Our philosophy is that anyone who wants to learn to be a developer, we’re willing to teach them. But we tell our students that it won’t be easy and they have to work hard to become a professional-level developer. One of the goals of our first course is to show complete beginners how real programmers work and think, and solve problems systematically. It's not just introducing the programming syntax, but introducing a mindset and temperament.
So you never reject an applicant?
It’s not that we reject them, but we talk with each of them. We’re not a good fit for everyone, so we explain our structure, and our teaching philosophy. For some people, this is not the best fit, so we may suggest Bloc, Thinkful, or an in-person program.
What makes you different from Bloc & Thinkful?
The biggest difference is that we focus on depth. It’s very easy to become a beginner- there are a lot of materials out there, and it’s not too difficult for someone to use a tutorial or a book to build an application. But if you look at where companies are hiring, they’re looking for people with more experience. We take you further than any other bootcamp, which includes online and in-person programs. I’ve visited a lot of in-person bootcamps myself and we actually have many graduates from the in-person bootcamp, and they skip the first two courses and start in our 3rd course. Even after their weeks of training, they still haven’t gone deep enough. We want to take our students to an intermediate level, get them exposed to non-trivial problems and learn to build production quality applications.
Even though Tealeaf is online, is there any in-person aspect of the program?
We staff TAs, we have about 10-15, all over the world. In a week, we have five days of TA-led sessions, where our students can come in with questions and get help- we’re around to help them. We also have a running chatroom for quick help.
Do you have cohorts, or are your students all on their own track?
We have a prep course, which everyone has to take. It's fully supported by us, including live interactive sessions - we want to make sure our students are well prepared to go through our intensive program. There’s no time limit on that. Then, we have monthly start dates, and students can complete it at their own pace. The 3 courses are designed to take 4 weeks, 4 weeks, and 8 weeks to finish, respectively, but students are free to take longer time if necessary. We charge by courses, not time spent with us - our students pay us for specific goals, and we want to make sure we deliver values and match their expectations.
How many students have gone through Tealeaf?
That’s a hard question, because we now have three courses. We’ve probably had about 100 people go through all three courses, but some people do one or two courses.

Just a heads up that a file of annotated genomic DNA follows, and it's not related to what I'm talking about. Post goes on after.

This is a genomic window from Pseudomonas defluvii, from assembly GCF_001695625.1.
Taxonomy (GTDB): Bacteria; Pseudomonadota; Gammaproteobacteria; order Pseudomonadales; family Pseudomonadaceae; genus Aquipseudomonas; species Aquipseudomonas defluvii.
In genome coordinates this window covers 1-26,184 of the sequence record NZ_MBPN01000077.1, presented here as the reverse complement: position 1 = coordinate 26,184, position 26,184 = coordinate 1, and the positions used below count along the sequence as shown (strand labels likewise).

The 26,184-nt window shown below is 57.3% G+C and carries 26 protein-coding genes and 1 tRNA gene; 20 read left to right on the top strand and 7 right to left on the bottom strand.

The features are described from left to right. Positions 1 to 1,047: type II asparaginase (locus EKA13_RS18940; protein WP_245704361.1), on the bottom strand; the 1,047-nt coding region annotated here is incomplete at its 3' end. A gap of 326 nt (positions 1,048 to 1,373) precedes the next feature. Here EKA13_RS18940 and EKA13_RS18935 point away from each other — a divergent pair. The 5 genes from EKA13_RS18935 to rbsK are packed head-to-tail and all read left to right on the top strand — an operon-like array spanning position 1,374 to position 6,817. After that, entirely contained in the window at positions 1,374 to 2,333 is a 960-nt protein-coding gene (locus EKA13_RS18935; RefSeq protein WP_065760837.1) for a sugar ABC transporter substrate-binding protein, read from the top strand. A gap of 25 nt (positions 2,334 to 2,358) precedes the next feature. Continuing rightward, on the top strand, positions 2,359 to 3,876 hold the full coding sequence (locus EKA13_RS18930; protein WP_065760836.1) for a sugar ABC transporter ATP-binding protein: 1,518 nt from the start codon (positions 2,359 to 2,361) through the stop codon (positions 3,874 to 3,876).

Does Tealeaf offer a refund policy?
Yes, a full refund. For two reasons: first, our program may not be the best fit for everyone, so if someone realizes that, then we don’t want to take their money. They can take those funds and put them towards a better experience for them. We don’t do one-on-one tutoring, but someone might benefit more from that. Second, we want to take the pressure off of our students. If they commit, we’ll take them there, but we want to remove the risk.
How many of your students are outside of the US?
About half & half. We’re online, so we don’t push people away if they’re not in the US. Antarctica is the only continent we don’t have students in.
Does Tealeaf help graduates find jobs in tech once they've completed the program?
Chris and I have professional experience in the US, so our network and connections are most relevant to people in the US. We have used our connections and contacts to help students get an introduction, but because we have students from all over the world, we can't provide a guarantee. Also, we get a lot of professional developers,or existing Rails developers who are already employed. And we have companies who send their employees to be trained with us. We’re not purely a get-a-job school.
With in-person bootcamps, after you spend over $10,000 and take 3 months off of work, you’re probably going to be looking for a job, because that’s a huge investment. But we’re flexible, online, and more affordable, so we have a more diverse body of students with different goals.
If a student sticks to the schedule of the program, what is their time commitment?
It depends on the experience level. For a professional developer, maybe 15 hours/week. Someone with less experience could spend 20-30 hours/week.
After the California regulatory agency story came out, is Tealeaf concerned at all about becoming accredited as an online post secondary institution?
It doesn't impact us, so we're not concerned about it.